a couple of updates. Oh, nice. And we have some
very good information, that there was someone
else at the home that day. And we’re sort of– we’re–
we’re digging deep into that. And it’s– it’s complicated
because this person and many people in
this case tangentially work in law enforcement. So we’re– we’re literally
getting into the hornet’s nest with this. God bless. What podcast are
you listening to? Well, um, so I have a few. I love “Teacher’s Pet.” I’ve listened to a little
bit of “Bear Brook.” I’ve listened to, obviously,
“Up And Vanished,” both seasons. I just started
listening to “Monster.” I like– I like a mix. I also really love
podcasts like– like “My Favorite
Murder” that are– you know, that have a sense of
humor about, you know, crime. And I know sometimes people
get funny about that. But the truth is, I mean,
sometimes you’ve gotta laugh or cry in these situations. And, like, after a
day like we had today, I literally just said
to the producer– I’m like, we need to
crack open a beer, and just like sit, and chill. It’s, you know– it’s
very heavy emotionally. Catherine Townsend, thank
you so much for being here. Thank you for all the
work that you’re doing. Thank you for bringing
us a season two. I know we’re all very
excited about it. And make sure you
keep us posted– Thank you. –in the Facebook group with
any Rebecca updates you have. I promise I will.
TRACI STUMPF: OK. Good. Thank you so much
for all your support. Thank you. Now, I’m always looking to
step up my podcast game. So I decided to get
recommendations directly from the true crime fans. Watch. [MUSIC PLAYING] So you are a podcast fan? Yeah, I guess. What’s your favorite
true crime podcast? “Serial” was good. “Serial.” What’s your favorite podcast? “My Favorite Murder.”
[GASPS] – The best.
– Yeah. Have you listened
to “Bear Brook?” I have not. It’s about these kids who
found a body in a barrel out in the woods. What would you do
if you found a body? If I found a body, I want
to say that I would report it to the police right away. I know I’d be the
first suspect so. That makes me question
what I actually would do. Do you have any true
crime podcast that you think I should listen to? Great answer. [CHUCKLING] Oh, I loved “S-Town.”
[LAUGHS] Yeah. It was really engaging
and really good, right? And it was surprising. Yeah. And it was like, you thought
it was going one way. Yeah.
And took a left turn. Yes.
– The definition of surprise. [LAUGHTER]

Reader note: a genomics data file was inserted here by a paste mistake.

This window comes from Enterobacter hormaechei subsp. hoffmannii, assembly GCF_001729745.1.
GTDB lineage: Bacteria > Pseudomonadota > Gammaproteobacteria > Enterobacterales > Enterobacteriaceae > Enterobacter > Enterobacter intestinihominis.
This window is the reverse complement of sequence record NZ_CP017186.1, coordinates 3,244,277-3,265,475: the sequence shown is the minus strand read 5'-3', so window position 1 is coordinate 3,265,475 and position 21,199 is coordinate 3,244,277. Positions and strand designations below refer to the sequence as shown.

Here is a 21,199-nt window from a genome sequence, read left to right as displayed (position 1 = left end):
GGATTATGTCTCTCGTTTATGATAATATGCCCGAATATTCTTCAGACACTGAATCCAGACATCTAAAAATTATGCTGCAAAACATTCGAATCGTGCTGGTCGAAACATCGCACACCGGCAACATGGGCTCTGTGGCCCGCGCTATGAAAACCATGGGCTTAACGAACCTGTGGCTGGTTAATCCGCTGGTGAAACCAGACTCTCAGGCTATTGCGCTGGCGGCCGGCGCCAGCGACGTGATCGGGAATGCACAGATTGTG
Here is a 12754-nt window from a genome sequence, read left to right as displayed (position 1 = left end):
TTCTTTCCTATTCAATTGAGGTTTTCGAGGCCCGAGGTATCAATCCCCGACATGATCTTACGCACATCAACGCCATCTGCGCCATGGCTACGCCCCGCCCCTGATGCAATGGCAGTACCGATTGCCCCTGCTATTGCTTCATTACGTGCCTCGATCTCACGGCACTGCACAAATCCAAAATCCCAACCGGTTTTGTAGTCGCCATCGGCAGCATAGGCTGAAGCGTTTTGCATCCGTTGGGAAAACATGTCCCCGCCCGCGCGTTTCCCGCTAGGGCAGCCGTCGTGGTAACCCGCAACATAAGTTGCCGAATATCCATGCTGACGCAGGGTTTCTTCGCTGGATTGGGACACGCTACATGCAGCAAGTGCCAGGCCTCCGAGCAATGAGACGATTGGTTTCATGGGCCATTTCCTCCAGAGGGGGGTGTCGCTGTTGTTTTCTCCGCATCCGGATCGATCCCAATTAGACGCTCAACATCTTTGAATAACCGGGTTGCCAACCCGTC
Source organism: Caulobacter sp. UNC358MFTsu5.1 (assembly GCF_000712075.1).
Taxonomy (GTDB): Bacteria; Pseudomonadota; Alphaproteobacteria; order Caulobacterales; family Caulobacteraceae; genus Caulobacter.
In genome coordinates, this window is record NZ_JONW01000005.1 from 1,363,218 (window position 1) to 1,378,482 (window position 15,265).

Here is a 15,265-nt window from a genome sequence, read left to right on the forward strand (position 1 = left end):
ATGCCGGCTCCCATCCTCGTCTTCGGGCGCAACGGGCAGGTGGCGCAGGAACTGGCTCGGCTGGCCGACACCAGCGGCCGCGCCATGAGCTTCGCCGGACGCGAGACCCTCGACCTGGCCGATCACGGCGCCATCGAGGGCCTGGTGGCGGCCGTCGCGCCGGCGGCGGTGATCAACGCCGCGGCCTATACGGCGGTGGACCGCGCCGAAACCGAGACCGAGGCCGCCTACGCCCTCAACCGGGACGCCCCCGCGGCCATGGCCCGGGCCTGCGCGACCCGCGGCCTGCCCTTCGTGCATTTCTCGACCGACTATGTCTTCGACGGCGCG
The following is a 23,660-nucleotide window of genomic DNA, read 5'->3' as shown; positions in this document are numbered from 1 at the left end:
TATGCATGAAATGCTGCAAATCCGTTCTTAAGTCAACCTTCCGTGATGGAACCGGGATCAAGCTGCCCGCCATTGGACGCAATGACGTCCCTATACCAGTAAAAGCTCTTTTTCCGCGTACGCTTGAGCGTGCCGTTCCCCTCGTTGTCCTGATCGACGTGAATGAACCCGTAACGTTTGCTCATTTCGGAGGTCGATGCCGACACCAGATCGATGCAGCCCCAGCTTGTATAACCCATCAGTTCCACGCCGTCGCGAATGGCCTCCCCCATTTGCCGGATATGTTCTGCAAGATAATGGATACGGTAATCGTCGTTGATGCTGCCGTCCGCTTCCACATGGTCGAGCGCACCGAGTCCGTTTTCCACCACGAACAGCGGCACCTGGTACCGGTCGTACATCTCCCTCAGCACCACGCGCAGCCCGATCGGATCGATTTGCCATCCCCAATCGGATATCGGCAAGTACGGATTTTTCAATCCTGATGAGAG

– Yeah. Can I ask you a couple
questions for our show? You’re so beautiful! I want to talk to you
so much, but I’m running. I know. Do you like true crime? I love true crime. What’s your favorite
podcast in true crime? The one where they talk. It’s going well. “My Favorite Murder” podcast. It’s always just so interesting
how people can either get away with it, or they get caught,
or the mistakes that they make after you kind
of see what you would have done differently. What you would’ve
done different. [LAUGHTER]
[SOFT MUSIC PLAYING] All right. Until next time, my friends. Thank you to Catherine. Make sure you stay tuned for
season two of “Hell And Gone.” Thank you to Caitlin. Check out “White
Wine True Crime.” And thank you to you for
joining us once again. And remember, my
friends, the conversation doesn’t have to end here. Did we miss a podcast
that you love? Do you have a theory
on Rebecca’s murder? Let us know in the Facebook
“Crime Obsession” group using the hashtag #MyCrimeObsession. We’ll see you later. Bye.

8 thoughts on “From Hell and Gone to Serial: True Crime Podcasts | Crime Obsession with Traci Stumpf

  1. I’m excited to check these out. It’s a relief when cases finally get solved. This is happening more and more lately, thanks to genealogy matches.

  2. I sort of understand where your coming from (like he's such a creep why waste my breath on him) BUT Why not name this guy? Get his name out there shame him. Quite often the press's fight hard to get the names of criminals made public.

  3. Que es ESTO? ID it’s 2019. It’s time to get a host that’s not only a crime intellectual but multicultural as well! Geez, don’t you know putting some hot spices on everything makes it soooo much better. This chic is so bland it hurts how boring she is. She is completely out of touch and a tad bit annoying. You will probably save a lot of money at the end and get higher ratings. She is a WASTE OF PAYROLL🙄